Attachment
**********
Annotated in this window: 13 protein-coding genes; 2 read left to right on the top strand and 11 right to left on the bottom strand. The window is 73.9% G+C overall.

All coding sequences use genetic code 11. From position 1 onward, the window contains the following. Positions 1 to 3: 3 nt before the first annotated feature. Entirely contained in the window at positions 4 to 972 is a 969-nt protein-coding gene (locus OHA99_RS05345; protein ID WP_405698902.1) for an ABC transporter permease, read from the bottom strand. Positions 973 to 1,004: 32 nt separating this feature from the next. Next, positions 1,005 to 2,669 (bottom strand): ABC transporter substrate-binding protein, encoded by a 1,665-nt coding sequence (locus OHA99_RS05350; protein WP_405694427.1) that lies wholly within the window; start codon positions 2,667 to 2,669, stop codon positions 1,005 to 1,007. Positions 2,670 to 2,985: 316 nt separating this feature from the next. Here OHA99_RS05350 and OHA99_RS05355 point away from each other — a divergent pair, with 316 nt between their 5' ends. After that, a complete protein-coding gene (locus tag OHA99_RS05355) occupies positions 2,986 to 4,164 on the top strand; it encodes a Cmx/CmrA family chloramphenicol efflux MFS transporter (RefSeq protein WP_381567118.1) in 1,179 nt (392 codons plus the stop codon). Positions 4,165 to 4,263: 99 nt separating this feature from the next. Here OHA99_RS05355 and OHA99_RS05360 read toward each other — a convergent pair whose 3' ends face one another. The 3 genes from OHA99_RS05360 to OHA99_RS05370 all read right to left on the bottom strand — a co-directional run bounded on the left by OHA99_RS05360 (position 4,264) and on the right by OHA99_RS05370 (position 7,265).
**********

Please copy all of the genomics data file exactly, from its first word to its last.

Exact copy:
Annotated in this window: 13 protein-coding genes; 2 read left to right on the top strand and 11 right to left on the bottom strand. The window is 73.9% G+C overall.

All coding sequences use genetic code 11. From position 1 onward, the window contains the following. Positions 1 to 3: 3 nt before the first annotated feature. Entirely contained in the window at positions 4 to 972 is a 969-nt protein-coding gene (locus OHA99_RS05345; protein ID WP_405698902.1) for an ABC transporter permease, read from the bottom strand. Positions 973 to 1,004: 32 nt separating this feature from the next. Next, positions 1,005 to 2,669 (bottom strand): ABC transporter substrate-binding protein, encoded by a 1,665-nt coding sequence (locus OHA99_RS05350; protein WP_405694427.1) that lies wholly within the window; start codon positions 2,667 to 2,669, stop codon positions 1,005 to 1,007. Positions 2,670 to 2,985: 316 nt separating this feature from the next. Here OHA99_RS05350 and OHA99_RS05355 point away from each other — a divergent pair, with 316 nt between their 5' ends. After that, a complete protein-coding gene (locus tag OHA99_RS05355) occupies positions 2,986 to 4,164 on the top strand; it encodes a Cmx/CmrA family chloramphenicol efflux MFS transporter (RefSeq protein WP_381567118.1) in 1,179 nt (392 codons plus the stop codon). Positions 4,165 to 4,263: 99 nt separating this feature from the next. Here OHA99_RS05355 and OHA99_RS05360 read toward each other — a convergent pair whose 3' ends face one another. The 3 genes from OHA99_RS05360 to OHA99_RS05370 all read right to left on the bottom strand — a co-directional run bounded on the left by OHA99_RS05360 (position 4,264) and on the right by OHA99_RS05370 (position 7,265).